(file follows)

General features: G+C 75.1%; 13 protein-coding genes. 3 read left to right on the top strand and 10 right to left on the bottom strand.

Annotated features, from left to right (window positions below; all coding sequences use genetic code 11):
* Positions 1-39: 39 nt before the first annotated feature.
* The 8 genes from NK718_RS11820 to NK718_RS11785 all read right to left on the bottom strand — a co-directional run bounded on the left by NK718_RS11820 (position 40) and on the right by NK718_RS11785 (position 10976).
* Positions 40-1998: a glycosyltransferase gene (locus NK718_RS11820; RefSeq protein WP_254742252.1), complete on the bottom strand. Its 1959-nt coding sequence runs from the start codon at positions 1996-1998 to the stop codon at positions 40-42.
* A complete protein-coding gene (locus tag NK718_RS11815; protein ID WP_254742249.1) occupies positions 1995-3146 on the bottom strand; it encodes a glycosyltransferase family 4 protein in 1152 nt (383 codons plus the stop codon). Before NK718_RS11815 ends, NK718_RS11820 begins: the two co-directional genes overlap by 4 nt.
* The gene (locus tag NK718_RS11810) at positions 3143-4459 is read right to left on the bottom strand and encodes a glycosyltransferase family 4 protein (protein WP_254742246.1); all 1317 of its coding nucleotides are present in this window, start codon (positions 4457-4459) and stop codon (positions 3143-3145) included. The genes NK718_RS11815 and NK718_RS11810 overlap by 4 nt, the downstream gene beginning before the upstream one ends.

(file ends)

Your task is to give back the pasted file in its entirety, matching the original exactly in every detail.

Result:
General features: G+C 75.1%; 13 protein-coding genes. 3 read left to right on the top strand and 10 right to left on the bottom strand.

Annotated features, from left to right (window positions below; all coding sequences use genetic code 11):
* Positions 1-39: 39 nt before the first annotated feature.
* The 8 genes from NK718_RS11820 to NK718_RS11785 all read right to left on the bottom strand — a co-directional run bounded on the left by NK718_RS11820 (position 40) and on the right by NK718_RS11785 (position 10976).
* Positions 40-1998: a glycosyltransferase gene (locus NK718_RS11820; RefSeq protein WP_254742252.1), complete on the bottom strand. Its 1959-nt coding sequence runs from the start codon at positions 1996-1998 to the stop codon at positions 40-42.
* A complete protein-coding gene (locus tag NK718_RS11815; protein ID WP_254742249.1) occupies positions 1995-3146 on the bottom strand; it encodes a glycosyltransferase family 4 protein in 1152 nt (383 codons plus the stop codon). Before NK718_RS11815 ends, NK718_RS11820 begins: the two co-directional genes overlap by 4 nt.
* The gene (locus tag NK718_RS11810) at positions 3143-4459 is read right to left on the bottom strand and encodes a glycosyltransferase family 4 protein (protein WP_254742246.1); all 1317 of its coding nucleotides are present in this window, start codon (positions 4457-4459) and stop codon (positions 3143-3145) included. The genes NK718_RS11815 and NK718_RS11810 overlap by 4 nt, the downstream gene beginning before the upstream one ends.